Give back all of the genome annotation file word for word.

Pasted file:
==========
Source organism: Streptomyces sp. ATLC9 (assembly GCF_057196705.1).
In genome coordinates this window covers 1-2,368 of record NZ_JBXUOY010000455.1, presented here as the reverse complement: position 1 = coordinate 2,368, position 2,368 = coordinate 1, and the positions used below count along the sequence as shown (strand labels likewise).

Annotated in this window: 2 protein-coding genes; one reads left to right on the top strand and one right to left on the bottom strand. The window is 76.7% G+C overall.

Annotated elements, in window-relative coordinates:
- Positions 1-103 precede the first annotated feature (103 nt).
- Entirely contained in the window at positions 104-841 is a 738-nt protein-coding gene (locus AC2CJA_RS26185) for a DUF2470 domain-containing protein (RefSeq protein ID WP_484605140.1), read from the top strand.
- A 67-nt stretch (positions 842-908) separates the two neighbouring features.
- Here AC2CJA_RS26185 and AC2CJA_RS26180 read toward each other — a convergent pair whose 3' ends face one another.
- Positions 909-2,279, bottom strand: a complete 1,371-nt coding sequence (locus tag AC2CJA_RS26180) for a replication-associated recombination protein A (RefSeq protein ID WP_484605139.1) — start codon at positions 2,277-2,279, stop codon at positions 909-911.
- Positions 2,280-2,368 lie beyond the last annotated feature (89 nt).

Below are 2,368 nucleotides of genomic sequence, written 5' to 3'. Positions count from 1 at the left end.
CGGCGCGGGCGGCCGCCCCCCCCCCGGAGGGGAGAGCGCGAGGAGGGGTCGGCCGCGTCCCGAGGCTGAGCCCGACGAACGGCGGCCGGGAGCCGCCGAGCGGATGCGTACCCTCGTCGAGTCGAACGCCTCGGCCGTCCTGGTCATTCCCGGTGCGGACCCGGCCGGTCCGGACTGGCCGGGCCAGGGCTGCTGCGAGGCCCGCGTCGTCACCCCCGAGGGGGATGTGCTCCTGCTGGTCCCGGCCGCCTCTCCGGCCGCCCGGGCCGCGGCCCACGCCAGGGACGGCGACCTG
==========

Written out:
Source organism: Streptomyces sp. ATLC9 (assembly GCF_057196705.1).
In genome coordinates this window covers 1-2,368 of record NZ_JBXUOY010000455.1, presented here as the reverse complement: position 1 = coordinate 2,368, position 2,368 = coordinate 1, and the positions used below count along the sequence as shown (strand labels likewise).

Annotated in this window: 2 protein-coding genes; one reads left to right on the top strand and one right to left on the bottom strand. The window is 76.7% G+C overall.

Annotated elements, in window-relative coordinates:
- Positions 1-103 precede the first annotated feature (103 nt).
- Entirely contained in the window at positions 104-841 is a 738-nt protein-coding gene (locus AC2CJA_RS26185) for a DUF2470 domain-containing protein (RefSeq protein ID WP_484605140.1), read from the top strand.
- A 67-nt stretch (positions 842-908) separates the two neighbouring features.
- Here AC2CJA_RS26185 and AC2CJA_RS26180 read toward each other — a convergent pair whose 3' ends face one another.
- Positions 909-2,279, bottom strand: a complete 1,371-nt coding sequence (locus tag AC2CJA_RS26180) for a replication-associated recombination protein A (RefSeq protein ID WP_484605139.1) — start codon at positions 2,277-2,279, stop codon at positions 909-911.
- Positions 2,280-2,368 lie beyond the last annotated feature (89 nt).

Below are 2,368 nucleotides of genomic sequence, written 5' to 3'. Positions count from 1 at the left end.
CGGCGCGGGCGGCCGCCCCCCCCCCGGAGGGGAGAGCGCGAGGAGGGGTCGGCCGCGTCCCGAGGCTGAGCCCGACGAACGGCGGCCGGGAGCCGCCGAGCGGATGCGTACCCTCGTCGAGTCGAACGCCTCGGCCGTCCTGGTCATTCCCGGTGCGGACCCGGCCGGTCCGGACTGGCCGGGCCAGGGCTGCTGCGAGGCCCGCGTCGTCACCCCCGAGGGGGATGTGCTCCTGCTGGTCCCGGCCGCCTCTCCGGCCGCCCGGGCCGCGGCCCACGCCAGGGACGGCGACCTG